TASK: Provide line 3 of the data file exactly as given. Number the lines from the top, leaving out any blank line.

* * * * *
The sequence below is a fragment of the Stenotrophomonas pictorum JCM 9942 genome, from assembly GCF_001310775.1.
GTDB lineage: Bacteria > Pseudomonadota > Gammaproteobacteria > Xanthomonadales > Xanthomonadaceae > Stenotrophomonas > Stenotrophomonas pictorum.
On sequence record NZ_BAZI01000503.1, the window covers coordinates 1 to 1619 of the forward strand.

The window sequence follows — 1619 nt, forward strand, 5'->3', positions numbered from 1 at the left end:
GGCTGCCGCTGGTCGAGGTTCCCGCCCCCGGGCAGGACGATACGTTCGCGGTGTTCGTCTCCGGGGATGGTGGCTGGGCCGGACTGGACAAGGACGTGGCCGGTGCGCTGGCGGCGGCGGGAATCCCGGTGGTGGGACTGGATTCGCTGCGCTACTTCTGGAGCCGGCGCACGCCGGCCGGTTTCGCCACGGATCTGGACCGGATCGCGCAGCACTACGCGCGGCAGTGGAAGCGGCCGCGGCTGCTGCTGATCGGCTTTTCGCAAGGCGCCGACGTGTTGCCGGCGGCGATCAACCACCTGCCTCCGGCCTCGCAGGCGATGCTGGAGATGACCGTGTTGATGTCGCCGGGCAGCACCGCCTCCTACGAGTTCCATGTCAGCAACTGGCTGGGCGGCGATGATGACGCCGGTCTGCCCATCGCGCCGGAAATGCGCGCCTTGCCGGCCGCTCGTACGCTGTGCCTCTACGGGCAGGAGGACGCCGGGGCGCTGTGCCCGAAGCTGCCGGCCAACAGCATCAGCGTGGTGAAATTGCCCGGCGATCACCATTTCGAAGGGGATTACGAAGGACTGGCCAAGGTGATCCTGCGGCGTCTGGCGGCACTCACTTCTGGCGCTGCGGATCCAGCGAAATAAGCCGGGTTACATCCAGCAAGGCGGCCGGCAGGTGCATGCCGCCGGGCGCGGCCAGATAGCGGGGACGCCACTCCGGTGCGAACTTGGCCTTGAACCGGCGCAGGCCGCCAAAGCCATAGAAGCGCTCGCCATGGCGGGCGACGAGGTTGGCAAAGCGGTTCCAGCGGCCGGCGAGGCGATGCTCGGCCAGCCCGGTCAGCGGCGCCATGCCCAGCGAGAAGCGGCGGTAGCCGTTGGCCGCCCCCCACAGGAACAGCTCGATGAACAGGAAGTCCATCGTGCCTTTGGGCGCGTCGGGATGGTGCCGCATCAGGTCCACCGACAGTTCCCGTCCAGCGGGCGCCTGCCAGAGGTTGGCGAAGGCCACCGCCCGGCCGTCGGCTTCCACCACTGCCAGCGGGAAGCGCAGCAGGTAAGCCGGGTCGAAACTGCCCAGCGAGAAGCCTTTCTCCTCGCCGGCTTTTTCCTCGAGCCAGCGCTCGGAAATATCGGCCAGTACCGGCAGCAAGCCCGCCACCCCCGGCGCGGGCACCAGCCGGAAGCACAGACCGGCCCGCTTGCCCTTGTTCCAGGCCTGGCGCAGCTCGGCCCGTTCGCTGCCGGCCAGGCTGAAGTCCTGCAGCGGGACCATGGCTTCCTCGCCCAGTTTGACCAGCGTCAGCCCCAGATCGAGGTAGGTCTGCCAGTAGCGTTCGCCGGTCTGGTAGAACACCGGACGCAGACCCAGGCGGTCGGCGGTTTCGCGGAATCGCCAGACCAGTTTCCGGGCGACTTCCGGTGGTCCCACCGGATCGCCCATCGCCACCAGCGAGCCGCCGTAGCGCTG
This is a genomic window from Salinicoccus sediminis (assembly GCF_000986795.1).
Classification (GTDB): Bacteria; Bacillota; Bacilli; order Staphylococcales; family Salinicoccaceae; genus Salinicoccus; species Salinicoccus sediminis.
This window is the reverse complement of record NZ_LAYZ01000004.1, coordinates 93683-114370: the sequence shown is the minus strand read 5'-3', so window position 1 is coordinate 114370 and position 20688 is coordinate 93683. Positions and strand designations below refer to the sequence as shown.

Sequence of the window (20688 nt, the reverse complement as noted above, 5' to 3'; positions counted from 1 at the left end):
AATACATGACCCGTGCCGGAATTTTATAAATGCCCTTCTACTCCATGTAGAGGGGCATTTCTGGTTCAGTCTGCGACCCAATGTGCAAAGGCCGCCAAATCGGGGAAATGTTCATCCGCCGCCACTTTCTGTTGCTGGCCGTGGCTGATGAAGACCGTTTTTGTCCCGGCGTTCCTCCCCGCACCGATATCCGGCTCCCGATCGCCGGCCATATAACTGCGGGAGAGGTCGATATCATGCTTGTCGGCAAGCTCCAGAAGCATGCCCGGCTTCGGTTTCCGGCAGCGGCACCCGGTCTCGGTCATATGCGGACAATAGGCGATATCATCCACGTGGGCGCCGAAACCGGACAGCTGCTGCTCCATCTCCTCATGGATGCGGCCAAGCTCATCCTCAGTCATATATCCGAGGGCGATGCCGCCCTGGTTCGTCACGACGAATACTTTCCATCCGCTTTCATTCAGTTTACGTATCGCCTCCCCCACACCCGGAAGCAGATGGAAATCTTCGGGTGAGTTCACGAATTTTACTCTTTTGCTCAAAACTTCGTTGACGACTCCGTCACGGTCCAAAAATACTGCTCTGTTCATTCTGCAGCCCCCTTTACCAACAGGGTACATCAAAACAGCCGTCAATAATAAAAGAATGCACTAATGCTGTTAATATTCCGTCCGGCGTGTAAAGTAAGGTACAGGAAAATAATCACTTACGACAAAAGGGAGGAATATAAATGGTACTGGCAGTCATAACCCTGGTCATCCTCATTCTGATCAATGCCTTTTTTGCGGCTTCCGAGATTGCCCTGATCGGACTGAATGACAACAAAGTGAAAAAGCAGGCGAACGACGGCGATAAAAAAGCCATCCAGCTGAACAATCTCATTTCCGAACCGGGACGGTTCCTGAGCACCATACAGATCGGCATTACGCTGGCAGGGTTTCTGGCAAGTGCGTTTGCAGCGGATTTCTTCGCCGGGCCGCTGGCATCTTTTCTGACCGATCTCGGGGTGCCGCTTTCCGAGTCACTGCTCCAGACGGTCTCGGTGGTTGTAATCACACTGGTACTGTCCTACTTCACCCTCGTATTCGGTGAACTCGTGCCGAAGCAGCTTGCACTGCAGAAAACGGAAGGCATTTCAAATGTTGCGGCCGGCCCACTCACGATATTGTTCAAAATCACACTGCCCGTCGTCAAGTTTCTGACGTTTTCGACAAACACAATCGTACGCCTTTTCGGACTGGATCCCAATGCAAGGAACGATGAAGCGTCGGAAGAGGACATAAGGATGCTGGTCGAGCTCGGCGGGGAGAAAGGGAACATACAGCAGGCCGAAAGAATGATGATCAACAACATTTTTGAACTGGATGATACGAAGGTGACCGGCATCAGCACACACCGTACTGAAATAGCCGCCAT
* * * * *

On sequence record NZ_BAZI01000503.1, the window covers coordinates 1 to 1619 of the forward strand.